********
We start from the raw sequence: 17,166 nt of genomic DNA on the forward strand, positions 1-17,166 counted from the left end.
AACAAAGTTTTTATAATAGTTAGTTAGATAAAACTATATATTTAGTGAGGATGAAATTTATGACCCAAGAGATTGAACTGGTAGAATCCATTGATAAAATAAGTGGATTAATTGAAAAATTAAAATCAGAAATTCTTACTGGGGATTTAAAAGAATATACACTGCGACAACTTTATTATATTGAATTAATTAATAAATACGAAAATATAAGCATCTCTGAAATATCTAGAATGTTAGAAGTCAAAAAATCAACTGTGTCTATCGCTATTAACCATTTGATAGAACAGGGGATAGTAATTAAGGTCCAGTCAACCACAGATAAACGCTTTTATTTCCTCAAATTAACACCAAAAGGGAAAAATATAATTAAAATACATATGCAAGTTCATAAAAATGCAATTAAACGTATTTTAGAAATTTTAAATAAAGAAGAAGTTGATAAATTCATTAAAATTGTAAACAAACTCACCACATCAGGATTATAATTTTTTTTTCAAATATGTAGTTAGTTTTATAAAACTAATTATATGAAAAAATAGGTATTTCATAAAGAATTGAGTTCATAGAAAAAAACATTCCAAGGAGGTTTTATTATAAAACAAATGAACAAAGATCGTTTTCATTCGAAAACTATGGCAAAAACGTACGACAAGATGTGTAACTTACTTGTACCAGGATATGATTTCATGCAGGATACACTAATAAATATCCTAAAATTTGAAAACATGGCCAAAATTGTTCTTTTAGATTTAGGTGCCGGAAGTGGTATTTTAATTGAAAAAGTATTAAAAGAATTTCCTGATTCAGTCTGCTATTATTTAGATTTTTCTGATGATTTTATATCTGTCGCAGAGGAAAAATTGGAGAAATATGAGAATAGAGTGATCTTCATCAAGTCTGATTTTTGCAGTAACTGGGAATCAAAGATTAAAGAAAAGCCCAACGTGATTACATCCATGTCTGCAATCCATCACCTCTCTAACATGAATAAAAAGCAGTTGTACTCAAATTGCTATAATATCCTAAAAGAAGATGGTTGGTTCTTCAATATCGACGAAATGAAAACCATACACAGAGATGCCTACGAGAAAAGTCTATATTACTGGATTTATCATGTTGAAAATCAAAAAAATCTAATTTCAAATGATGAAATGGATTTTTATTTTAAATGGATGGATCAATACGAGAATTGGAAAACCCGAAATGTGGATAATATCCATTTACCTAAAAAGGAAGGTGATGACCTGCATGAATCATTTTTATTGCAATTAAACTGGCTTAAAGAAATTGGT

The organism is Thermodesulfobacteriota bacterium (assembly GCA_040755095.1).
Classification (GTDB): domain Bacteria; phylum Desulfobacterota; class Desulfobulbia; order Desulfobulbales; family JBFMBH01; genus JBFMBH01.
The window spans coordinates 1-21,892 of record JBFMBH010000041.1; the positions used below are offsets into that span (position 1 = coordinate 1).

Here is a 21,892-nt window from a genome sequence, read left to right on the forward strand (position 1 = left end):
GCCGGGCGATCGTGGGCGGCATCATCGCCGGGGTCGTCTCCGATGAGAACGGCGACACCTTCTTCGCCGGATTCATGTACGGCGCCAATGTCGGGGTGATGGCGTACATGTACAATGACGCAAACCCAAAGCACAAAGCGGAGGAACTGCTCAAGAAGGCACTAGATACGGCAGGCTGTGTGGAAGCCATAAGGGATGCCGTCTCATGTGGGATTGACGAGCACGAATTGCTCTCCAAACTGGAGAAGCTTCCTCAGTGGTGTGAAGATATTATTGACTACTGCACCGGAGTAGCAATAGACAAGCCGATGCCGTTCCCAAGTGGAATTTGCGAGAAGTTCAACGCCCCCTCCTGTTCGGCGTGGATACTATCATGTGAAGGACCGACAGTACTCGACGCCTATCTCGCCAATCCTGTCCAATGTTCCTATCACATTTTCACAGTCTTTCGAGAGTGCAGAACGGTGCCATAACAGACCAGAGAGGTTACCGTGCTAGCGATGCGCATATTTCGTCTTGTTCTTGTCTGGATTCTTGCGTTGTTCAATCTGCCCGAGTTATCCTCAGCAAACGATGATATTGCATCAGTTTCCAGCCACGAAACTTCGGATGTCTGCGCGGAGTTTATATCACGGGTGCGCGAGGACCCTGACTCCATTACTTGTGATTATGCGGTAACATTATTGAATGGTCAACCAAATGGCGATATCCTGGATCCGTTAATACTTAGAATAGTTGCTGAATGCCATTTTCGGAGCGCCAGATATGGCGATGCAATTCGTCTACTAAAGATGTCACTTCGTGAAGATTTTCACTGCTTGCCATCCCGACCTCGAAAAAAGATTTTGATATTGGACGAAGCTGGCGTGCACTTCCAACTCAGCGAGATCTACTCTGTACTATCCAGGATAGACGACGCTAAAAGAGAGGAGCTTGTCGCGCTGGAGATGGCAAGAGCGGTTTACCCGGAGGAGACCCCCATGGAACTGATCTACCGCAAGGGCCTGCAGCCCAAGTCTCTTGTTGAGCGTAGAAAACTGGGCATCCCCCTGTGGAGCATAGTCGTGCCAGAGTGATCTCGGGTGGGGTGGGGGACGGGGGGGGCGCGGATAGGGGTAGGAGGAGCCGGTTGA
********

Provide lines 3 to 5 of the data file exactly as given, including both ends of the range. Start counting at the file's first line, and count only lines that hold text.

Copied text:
The organism is Thermodesulfobacteriota bacterium (assembly GCA_040755095.1).
Classification (GTDB): domain Bacteria; phylum Desulfobacterota; class Desulfobulbia; order Desulfobulbales; family JBFMBH01; genus JBFMBH01.
The window spans coordinates 1-21,892 of record JBFMBH010000041.1; the positions used below are offsets into that span (position 1 = coordinate 1).